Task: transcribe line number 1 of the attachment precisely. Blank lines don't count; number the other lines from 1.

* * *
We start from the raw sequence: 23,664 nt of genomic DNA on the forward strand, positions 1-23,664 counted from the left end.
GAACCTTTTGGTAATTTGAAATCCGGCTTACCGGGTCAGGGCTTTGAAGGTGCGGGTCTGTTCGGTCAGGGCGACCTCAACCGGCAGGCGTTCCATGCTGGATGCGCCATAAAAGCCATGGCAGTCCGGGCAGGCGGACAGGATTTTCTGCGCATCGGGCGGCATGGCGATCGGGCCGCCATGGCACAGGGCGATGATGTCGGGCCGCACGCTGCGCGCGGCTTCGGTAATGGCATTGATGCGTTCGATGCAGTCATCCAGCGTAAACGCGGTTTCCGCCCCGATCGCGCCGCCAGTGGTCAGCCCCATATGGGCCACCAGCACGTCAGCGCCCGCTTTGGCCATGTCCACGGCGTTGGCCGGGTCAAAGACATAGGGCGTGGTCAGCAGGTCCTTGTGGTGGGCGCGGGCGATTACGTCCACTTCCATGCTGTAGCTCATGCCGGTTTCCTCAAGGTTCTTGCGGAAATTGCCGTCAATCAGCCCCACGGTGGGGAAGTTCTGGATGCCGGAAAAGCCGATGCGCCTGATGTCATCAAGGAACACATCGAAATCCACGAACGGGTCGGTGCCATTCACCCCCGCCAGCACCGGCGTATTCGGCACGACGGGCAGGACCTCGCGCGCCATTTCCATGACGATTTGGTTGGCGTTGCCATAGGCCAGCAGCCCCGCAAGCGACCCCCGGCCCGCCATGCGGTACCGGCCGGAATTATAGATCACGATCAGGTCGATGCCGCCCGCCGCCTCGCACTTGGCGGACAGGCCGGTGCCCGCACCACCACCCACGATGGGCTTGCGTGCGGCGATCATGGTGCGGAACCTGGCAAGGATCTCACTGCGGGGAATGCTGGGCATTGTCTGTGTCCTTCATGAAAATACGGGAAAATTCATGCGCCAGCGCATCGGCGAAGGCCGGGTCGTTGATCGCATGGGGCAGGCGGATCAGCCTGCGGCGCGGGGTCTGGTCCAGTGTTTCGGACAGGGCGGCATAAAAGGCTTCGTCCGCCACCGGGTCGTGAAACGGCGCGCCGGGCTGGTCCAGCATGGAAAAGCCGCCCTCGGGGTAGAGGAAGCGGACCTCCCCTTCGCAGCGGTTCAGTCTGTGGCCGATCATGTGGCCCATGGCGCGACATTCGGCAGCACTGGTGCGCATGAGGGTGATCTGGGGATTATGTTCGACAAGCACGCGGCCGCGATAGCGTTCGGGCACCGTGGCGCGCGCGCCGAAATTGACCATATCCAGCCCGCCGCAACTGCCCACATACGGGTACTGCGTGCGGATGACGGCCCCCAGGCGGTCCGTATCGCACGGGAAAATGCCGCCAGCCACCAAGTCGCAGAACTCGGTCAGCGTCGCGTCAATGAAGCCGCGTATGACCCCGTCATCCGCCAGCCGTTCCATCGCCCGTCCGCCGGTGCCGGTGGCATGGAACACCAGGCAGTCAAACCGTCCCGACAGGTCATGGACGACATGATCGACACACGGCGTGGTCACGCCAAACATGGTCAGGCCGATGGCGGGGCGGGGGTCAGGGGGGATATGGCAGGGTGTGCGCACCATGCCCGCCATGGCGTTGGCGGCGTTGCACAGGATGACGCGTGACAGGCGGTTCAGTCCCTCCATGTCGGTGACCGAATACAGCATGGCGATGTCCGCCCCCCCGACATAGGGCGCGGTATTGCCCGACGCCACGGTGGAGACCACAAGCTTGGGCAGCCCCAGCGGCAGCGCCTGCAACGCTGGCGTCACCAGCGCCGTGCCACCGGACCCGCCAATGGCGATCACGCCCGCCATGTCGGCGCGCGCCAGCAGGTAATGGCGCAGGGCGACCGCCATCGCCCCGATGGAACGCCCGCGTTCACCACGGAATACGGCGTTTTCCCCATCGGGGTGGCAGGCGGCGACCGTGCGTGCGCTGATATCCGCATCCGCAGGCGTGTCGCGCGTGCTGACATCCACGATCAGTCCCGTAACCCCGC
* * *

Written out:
We start from the raw sequence: 23,664 nt of genomic DNA on the forward strand, positions 1-23,664 counted from the left end.